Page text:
"Numa Numa" video guy Gary Broisma is back with a "New Numa" video.

I know too much

Zorg likes to say that you can take me anywhere in Seattle and I'll run into someone I know.

Turns out, he's right. And, boy, is this embarrassing.

Andy Baio at the tech site Waxy.org blogged about a Seattle web developer named Jason Fortuny (who I do not know) who recently ran an experiment using the local Craig's List. Posing (er, literally) as a "submissive woman" Fortuny advertised under "Casual Encounters" for "an aggressive dom." His hidden agenda was to find out how many men would reply with the requested photos and contact information within 24 hours.

When the answers arrived...178 of them, 145 accompanied by photographic evidence... Fortuny then posted them on a web page [WARNING: this link leads to explicit content]. As Baio notes, many of the victims of Fortuny's hoax had provided names, addresses, phone numbers, email accounts (even work emails!), photos, and other details that made them immediately recognizable.

Baio's post goes on to explore the social, ethnical and legal issues that may be involved.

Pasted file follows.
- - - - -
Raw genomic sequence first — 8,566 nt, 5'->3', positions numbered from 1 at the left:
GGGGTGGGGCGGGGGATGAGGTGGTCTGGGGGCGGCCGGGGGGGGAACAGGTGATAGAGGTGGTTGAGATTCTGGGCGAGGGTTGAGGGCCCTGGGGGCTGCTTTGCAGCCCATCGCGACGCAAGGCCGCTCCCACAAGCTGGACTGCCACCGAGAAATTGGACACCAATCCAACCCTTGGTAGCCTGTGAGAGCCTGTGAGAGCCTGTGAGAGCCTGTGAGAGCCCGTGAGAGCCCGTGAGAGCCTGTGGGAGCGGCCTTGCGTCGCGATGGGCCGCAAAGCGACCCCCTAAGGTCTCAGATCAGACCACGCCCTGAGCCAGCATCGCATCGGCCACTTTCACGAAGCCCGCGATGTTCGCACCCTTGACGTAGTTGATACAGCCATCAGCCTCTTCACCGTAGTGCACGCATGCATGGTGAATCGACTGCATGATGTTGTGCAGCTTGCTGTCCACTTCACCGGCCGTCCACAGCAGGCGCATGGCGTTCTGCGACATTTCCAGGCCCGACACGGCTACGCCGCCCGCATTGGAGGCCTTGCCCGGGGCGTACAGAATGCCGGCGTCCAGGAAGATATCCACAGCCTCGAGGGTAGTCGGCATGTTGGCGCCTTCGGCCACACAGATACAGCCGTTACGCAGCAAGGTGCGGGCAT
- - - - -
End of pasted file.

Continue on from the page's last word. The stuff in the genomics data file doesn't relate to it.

Now I've lived in Seattle for 22 years; I was single for more than a decade of that time. Quite frankly, I was, well, curious to see if I'd recognize anyone.

I did.

There was an email address on Fortuny's list that I recognized immediately. And, sure enough, when I clicked on it the photo that appeared (not explicit) matched up with the email address. When my surprise and dismay wore off, I read the full text of the reply and was quite amused to see that the fellow had adjusted his age downward...by about 12 years. Oh, vanity, thy name is...probably about to become public.

Hilarious. Depressing. Human.

Thursday, September 07, 2006

It's school, not business school

Dismissing Guy Kawasaki's list of "10 things you should learn this school year" as "advice on how to be a business toady," educator Stephen Downes goes on to propose his own list -- and it's one that puts Kawasaki's rather glib suggestions to shame.

Net lingo

Today I sent an email that contained all its info in the subject line. To indicate that there was no text in the body of the email, I ended the subject line with "n/t".

Thanks for the fish. n/t

When the puzzled recipient replied "n/t?" I realized the usage wasn't as common as I'd thought.

Apparently the placement of "n/t," to denote no next in the body of the email, dates back to the days of Usenet. (I found the reference at UserFriendly.Org.)

Also worth checkout is NetLingo, The Internet Dictionary, which talks about an email/chat adjunct I'd love to try out, called a Zaplet. Ever used one?

Monday, September 04, 2006

Before and after

Buyer experience vs. user experience. The picture says it all.

Caught in the glare